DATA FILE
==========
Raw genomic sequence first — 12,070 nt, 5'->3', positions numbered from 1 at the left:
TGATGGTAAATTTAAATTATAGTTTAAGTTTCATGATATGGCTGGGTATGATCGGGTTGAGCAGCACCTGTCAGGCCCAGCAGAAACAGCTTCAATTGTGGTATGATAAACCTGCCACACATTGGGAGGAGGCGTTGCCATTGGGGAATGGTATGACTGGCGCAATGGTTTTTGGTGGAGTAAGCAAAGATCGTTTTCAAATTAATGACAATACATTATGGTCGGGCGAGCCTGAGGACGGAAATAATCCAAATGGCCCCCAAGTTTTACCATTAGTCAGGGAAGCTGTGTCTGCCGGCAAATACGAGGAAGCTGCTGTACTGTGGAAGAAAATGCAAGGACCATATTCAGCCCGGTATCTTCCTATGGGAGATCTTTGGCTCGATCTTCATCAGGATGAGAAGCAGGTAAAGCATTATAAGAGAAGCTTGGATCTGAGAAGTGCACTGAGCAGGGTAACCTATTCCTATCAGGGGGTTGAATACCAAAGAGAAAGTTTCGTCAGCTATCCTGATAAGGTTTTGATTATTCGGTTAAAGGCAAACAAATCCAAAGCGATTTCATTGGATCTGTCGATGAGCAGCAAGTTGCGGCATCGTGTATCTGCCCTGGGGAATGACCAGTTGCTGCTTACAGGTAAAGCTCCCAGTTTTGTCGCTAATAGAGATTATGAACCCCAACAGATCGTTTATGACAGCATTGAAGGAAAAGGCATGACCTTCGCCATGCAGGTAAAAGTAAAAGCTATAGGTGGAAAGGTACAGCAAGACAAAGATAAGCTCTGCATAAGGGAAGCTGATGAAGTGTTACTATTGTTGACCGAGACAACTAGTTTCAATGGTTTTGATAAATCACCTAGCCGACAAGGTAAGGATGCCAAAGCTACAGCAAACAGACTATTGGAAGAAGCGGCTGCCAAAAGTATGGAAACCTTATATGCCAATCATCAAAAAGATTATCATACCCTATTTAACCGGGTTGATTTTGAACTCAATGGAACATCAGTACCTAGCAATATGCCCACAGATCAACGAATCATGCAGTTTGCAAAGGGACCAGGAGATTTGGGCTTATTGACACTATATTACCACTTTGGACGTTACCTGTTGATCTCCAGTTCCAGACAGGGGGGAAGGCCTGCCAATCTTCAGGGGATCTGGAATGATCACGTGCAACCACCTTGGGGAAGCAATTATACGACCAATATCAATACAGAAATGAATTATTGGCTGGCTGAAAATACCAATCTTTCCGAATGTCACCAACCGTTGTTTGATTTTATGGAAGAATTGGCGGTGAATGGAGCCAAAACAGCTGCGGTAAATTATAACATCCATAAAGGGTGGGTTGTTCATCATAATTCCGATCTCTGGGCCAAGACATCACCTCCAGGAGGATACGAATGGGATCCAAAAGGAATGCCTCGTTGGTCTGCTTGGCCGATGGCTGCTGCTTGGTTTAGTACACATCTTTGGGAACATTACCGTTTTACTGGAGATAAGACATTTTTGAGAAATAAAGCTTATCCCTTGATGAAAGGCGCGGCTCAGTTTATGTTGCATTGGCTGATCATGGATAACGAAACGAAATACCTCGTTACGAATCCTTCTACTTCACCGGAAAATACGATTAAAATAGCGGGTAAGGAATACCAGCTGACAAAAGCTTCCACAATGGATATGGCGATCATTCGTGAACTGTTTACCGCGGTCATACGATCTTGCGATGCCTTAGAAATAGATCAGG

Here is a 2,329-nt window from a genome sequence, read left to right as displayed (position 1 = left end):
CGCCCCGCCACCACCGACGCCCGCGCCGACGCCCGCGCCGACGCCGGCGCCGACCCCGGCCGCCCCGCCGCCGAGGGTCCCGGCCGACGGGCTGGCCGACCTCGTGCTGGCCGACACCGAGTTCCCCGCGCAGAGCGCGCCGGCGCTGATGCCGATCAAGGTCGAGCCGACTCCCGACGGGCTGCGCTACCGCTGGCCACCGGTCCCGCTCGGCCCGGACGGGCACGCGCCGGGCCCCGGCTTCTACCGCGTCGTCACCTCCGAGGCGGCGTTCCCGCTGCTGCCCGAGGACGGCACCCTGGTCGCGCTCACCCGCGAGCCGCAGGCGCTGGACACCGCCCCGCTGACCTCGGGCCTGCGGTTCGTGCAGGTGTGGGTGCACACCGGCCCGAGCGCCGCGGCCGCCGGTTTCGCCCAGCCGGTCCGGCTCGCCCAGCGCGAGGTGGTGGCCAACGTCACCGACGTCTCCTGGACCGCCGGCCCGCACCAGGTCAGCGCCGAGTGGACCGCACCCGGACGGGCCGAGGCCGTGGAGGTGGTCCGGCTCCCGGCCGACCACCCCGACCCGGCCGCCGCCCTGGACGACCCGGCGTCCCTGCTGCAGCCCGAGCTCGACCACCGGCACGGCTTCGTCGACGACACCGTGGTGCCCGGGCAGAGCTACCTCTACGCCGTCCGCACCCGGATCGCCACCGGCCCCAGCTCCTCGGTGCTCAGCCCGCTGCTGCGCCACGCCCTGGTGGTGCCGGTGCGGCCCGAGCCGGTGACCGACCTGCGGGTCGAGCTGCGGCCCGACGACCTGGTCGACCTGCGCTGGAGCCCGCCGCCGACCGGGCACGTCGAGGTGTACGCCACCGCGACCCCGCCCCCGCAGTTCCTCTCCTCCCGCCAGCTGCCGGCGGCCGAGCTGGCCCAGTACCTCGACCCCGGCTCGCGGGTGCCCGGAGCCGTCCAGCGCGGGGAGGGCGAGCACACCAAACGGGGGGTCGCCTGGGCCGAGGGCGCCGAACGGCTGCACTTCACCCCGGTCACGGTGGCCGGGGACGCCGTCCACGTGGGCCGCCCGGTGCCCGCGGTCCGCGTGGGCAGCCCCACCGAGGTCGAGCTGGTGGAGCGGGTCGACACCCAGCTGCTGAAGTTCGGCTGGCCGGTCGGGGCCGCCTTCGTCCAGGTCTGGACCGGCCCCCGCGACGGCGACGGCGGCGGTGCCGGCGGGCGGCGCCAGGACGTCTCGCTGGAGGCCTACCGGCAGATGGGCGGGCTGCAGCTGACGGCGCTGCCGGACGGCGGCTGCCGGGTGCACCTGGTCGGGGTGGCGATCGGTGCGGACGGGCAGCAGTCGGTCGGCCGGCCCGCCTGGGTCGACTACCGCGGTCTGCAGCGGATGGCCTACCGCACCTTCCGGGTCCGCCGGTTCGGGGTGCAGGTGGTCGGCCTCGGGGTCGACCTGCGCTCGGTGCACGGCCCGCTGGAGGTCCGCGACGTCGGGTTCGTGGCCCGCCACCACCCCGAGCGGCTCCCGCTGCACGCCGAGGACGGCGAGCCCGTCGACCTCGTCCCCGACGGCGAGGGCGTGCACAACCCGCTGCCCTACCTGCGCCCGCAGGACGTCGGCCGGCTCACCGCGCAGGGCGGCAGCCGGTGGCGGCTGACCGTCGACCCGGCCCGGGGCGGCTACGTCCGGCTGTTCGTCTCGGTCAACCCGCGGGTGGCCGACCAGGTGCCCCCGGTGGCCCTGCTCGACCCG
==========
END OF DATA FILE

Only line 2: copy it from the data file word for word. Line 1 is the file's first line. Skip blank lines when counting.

TGATGGTAAATTTAAATTATAGTTTAAGTTTCATGATATGGCTGGGTATGATCGGGTTGAGCAGCACCTGTCAGGCCCAGCAGAAACAGCTTCAATTGTGGTATGATAAACCTGCCACACATTGGGAGGAGGCGTTGCCATTGGGGAATGGTATGACTGGCGCAATGGTTTTTGGTGGAGTAAGCAAAGATCGTTTTCAAATTAATGACAATACATTATGGTCGGGCGAGCCTGAGGACGGAAATAATCCAAATGGCCCCCAAGTTTTACCATTAGTCAGGGAAGCTGTGTCTGCCGGCAAATACGAGGAAGCTGCTGTACTGTGGAAGAAAATGCAAGGACCATATTCAGCCCGGTATCTTCCTATGGGAGATCTTTGGCTCGATCTTCATCAGGATGAGAAGCAGGTAAAGCATTATAAGAGAAGCTTGGATCTGAGAAGTGCACTGAGCAGGGTAACCTATTCCTATCAGGGGGTTGAATACCAAAGAGAAAGTTTCGTCAGCTATCCTGATAAGGTTTTGATTATTCGGTTAAAGGCAAACAAATCCAAAGCGATTTCATTGGATCTGTCGATGAGCAGCAAGTTGCGGCATCGTGTATCTGCCCTGGGGAATGACCAGTTGCTGCTTACAGGTAAAGCTCCCAGTTTTGTCGCTAATAGAGATTATGAACCCCAACAGATCGTTTATGACAGCATTGAAGGAAAAGGCATGACCTTCGCCATGCAGGTAAAAGTAAAAGCTATAGGTGGAAAGGTACAGCAAGACAAAGATAAGCTCTGCATAAGGGAAGCTGATGAAGTGTTACTATTGTTGACCGAGACAACTAGTTTCAATGGTTTTGATAAATCACCTAGCCGACAAGGTAAGGATGCCAAAGCTACAGCAAACAGACTATTGGAAGAAGCGGCTGCCAAAAGTATGGAAACCTTATATGCCAATCATCAAAAAGATTATCATACCCTATTTAACCGGGTTGATTTTGAACTCAATGGAACATCAGTACCTAGCAATATGCCCACAGATCAACGAATCATGCAGTTTGCAAAGGGACCAGGAGATTTGGGCTTATTGACACTATATTACCACTTTGGACGTTACCTGTTGATCTCCAGTTCCAGACAGGGGGGAAGGCCTGCCAATCTTCAGGGGATCTGGAATGATCACGTGCAACCACCTTGGGGAAGCAATTATACGACCAATATCAATACAGAAATGAATTATTGGCTGGCTGAAAATACCAATCTTTCCGAATGTCACCAACCGTTGTTTGATTTTATGGAAGAATTGGCGGTGAATGGAGCCAAAACAGCTGCGGTAAATTATAACATCCATAAAGGGTGGGTTGTTCATCATAATTCCGATCTCTGGGCCAAGACATCACCTCCAGGAGGATACGAATGGGATCCAAAAGGAATGCCTCGTTGGTCTGCTTGGCCGATGGCTGCTGCTTGGTTTAGTACACATCTTTGGGAACATTACCGTTTTACTGGAGATAAGACATTTTTGAGAAATAAAGCTTATCCCTTGATGAAAGGCGCGGCTCAGTTTATGTTGCATTGGCTGATCATGGATAACGAAACGAAATACCTCGTTACGAATCCTTCTACTTCACCGGAAAATACGATTAAAATAGCGGGTAAGGAATACCAGCTGACAAAAGCTTCCACAATGGATATGGCGATCATTCGTGAACTGTTTACCGCGGTCATACGATCTTGCGATGCCTTAGAAATAGATCAGG